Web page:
What made you get into this line of work?

Katrina: So, I originally wanted to be a police officer— I was a criminal justice and sociology major. But I dislocated my knee while I was taking the police test, so I had to have surgery. At the time, I was working at my college police department as an intern, and they’re like, why don’t you just stay in dispatch for the summer so you have work, and you can put your leg up and it’d be fine.

I ended up working dispatch and I loved it. It was just exciting, and it was challenging. I had no idea at all that that’s what dispatchers did before [working there], because my college dispatch department not only dispatched for the college, but a few surrounding towns, so I got to kind of get a feel of it. And once I was in, I thought it was awesome. I did end up becoming a reserve police officer later, so I still got the police officer bug out of me, but I ended up loving dispatch and how challenging it was.

Robert: I have always been drawn to a career where I get to interact with and help people. Pursuing a career in public safety always seemed like a natural fit. I initially started working as a telecommunicator to prepare myself for a career in law enforcement. However, the longer I worked as a dispatcher the more I grew fond of the work and found that I truly enjoyed working in communications.

Can you describe a typical day in the life of your role?

Katrina: Typically, I come in and the first thing I do is call reviews. At our agency, we do call reviews for EMD calls, for call taking of police and fire calls, and then we also do QA calls for dispatch. In my role, I’ll either do the quality assurance myself or I’ll delegate them to supervisors. I’m also in charge of training, so I have to make sure everyone’s certifications are up to date. In my calendar I keep track of when someone’s certification is expiring. I also am part of a lot of associations, like APCO Atlantic. I’m the training committee chair, so sometimes day-to-day would involve doing things for them. I’m the training chair for the Massachusetts Communications Supervisor Association too, so I’ll also be doing stuff for them. I also do their newsletter. So, day to day really depends on what’s going on, but it’s a lot of balancing the QA, training and association stuff. And also, if the [dispatch] room is busy, they’ll call and ask me to come in and help them

Robert: A typical day for me lasts 10-16 hours. Typically, I work a large amount of overtime and often work more than a usual eight-hour shift. My primary schedule is based upon evenings (16:00 to 00:00). This schedule follows a rotating 4-2 model. If I am assigned a trainee for the shift, I will be assigned to whatever discipline the trainee is currently working on. If I am not assigned a trainee, then my assignment for the shift will depend upon current activity and structure of the out-going shift. The goal is to rotate between police and fire positions every shift so that a dispatcher is not stuck on a certain discipline for too long.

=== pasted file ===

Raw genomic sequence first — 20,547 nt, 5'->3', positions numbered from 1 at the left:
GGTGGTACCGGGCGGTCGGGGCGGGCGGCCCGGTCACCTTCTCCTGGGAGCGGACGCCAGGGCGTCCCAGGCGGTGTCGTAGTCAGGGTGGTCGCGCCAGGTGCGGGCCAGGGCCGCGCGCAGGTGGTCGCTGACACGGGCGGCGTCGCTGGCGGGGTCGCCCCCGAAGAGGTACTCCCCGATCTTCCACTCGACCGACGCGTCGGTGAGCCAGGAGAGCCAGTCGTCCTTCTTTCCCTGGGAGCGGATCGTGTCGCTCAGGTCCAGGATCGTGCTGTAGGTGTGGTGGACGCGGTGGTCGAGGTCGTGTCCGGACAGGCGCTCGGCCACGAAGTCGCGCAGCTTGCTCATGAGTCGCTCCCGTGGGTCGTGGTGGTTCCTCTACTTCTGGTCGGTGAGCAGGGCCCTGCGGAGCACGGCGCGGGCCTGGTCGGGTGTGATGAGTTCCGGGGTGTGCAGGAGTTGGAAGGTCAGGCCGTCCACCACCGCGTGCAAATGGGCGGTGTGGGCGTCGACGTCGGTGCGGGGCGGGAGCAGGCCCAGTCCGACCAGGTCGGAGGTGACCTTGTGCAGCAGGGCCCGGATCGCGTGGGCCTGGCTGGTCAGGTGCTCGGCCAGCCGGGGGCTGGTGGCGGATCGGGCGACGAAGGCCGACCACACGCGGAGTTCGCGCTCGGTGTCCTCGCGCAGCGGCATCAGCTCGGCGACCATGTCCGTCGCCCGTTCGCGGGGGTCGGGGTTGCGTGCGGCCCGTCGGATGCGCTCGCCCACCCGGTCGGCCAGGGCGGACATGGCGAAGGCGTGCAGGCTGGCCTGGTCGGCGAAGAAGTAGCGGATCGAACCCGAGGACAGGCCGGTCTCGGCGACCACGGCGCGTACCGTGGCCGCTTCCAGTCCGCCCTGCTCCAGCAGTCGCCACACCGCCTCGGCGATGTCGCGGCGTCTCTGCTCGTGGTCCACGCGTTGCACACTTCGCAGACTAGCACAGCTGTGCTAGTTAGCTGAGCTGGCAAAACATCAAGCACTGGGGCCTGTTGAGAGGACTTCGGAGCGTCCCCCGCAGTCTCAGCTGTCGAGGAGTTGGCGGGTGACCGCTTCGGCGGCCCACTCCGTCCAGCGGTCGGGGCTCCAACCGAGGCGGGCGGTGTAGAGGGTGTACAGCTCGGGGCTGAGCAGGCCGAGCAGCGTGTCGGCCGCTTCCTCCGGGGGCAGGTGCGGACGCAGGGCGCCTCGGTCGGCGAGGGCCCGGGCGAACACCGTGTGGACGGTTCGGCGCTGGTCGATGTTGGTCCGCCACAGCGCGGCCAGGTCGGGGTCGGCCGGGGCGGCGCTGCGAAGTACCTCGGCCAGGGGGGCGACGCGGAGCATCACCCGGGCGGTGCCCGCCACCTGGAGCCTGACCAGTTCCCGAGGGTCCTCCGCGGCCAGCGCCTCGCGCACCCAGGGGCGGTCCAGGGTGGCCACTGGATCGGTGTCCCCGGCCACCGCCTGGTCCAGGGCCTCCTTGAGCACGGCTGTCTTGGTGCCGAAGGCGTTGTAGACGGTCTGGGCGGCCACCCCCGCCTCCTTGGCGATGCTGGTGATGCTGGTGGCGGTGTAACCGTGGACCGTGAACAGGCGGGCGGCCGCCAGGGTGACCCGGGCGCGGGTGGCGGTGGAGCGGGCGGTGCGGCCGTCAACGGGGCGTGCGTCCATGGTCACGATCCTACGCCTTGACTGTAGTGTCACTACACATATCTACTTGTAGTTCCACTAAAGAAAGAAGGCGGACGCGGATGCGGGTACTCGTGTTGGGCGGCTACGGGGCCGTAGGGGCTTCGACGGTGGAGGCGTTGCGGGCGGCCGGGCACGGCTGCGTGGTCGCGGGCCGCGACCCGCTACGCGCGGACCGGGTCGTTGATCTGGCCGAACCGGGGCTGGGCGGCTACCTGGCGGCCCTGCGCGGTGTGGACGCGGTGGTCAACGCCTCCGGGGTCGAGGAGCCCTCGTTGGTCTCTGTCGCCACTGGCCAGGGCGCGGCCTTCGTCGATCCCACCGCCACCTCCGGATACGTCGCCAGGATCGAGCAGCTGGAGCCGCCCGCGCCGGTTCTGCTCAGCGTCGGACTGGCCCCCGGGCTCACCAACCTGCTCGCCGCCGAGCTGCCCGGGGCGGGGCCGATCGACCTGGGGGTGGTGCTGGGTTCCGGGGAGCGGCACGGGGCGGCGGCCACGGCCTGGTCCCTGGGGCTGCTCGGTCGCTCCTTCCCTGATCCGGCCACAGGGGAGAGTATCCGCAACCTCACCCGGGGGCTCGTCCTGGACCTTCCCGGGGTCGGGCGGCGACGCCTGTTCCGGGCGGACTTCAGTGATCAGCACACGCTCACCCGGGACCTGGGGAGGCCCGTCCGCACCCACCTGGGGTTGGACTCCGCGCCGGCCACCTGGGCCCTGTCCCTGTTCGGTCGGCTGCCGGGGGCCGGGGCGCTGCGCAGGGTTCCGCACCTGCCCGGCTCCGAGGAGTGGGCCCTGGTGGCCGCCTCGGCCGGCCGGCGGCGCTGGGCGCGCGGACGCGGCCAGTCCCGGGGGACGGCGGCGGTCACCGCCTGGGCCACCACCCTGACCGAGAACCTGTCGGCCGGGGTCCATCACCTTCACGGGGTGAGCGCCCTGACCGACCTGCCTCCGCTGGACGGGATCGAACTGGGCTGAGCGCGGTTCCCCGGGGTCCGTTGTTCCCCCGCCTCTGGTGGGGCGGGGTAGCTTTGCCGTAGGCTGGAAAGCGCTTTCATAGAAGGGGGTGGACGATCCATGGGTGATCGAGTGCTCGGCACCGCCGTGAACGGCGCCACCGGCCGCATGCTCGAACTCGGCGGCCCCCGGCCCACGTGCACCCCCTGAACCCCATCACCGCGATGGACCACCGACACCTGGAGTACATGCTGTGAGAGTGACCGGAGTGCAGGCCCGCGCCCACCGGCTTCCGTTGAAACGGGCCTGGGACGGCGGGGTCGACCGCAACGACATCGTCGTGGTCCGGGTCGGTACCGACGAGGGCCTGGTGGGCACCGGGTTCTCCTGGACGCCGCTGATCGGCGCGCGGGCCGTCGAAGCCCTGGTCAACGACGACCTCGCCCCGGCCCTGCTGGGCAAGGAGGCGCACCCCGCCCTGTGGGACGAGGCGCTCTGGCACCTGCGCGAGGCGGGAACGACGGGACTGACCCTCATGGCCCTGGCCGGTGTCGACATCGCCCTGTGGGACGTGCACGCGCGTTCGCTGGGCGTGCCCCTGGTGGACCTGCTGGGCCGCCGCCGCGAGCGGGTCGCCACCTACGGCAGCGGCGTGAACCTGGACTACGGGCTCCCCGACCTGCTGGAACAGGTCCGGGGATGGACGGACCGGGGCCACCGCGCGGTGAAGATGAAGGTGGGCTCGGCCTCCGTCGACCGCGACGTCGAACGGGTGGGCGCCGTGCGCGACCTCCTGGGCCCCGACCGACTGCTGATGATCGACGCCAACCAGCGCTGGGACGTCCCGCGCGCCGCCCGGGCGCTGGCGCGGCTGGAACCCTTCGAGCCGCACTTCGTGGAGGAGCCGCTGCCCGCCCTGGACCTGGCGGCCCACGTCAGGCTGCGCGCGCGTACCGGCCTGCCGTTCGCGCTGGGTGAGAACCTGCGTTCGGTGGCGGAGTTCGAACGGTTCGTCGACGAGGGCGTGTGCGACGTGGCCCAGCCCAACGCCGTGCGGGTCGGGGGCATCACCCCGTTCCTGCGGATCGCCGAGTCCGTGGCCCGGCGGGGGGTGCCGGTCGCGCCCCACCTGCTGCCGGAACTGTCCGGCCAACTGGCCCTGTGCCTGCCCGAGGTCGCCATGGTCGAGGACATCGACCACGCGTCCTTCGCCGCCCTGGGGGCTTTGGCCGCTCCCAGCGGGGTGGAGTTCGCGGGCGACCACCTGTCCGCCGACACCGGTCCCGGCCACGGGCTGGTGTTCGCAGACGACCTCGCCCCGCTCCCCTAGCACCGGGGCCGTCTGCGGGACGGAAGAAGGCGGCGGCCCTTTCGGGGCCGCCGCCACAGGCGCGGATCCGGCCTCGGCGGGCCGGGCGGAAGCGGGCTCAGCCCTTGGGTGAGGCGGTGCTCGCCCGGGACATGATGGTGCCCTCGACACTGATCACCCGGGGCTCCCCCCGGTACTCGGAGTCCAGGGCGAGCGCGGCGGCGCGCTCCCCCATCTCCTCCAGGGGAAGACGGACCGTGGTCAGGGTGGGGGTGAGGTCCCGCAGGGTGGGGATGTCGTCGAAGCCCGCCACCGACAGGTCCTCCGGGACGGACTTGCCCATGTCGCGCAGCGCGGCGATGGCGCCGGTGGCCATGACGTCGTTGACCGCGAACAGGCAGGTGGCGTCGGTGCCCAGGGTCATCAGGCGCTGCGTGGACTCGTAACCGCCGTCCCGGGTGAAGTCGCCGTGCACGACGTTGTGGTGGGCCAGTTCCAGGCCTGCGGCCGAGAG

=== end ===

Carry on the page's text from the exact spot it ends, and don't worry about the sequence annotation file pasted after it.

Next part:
What do you like or enjoy most about your role?

Katrina: I like that I still get to dispatch and do what I initially loved so much, but now it’s elevated. I get to feel like I’ve moved up the ladder, so to speak, and I also just really enjoy training. I love seeing when someone has that click moment, they’re not getting it, and then suddenly everything lines up and they’re able to perform the job or they have a realization of what’s going on. So, I really enjoy being able to teach people and harness the skill of dispatching. It’s a very specific group that can do it because of multitasking and the handling of crisis and everything. I like being able to welcome the next generation of dispatchers.

Robert: What I enjoy most about my role is the chaos. I have always found myself able to perform well under pressure, with a timeline or amongst chaos. Constantly, callers are experiencing the worst day of their lives and we play a large role in that story. Telecommunicators may only interact with the caller for a short amount of time, but the telecommunicator plays an essential part in getting that caller the help they need. I take a lot of pride and satisfaction from being able to help people in those situations.

How do you define success in your role?

Katrina: I guess it would be the success of the team. So, if the team itself is successful and they’re getting quality training and they’re up to date on their certifications, it shows me that I’m doing well in my role. If there’s a mistake made on a call, the very first thing I say is, it’s not necessarily a mistake. It may be a training issue because you might just need a refresh or maybe we didn’t train on it enough. If the mistake continues to be made even after, then okay, then it may be an individual error. But otherwise, I always look at, is our training manual missing it? Is our initial training missing it? And I always use it as a learning opportunity to get better.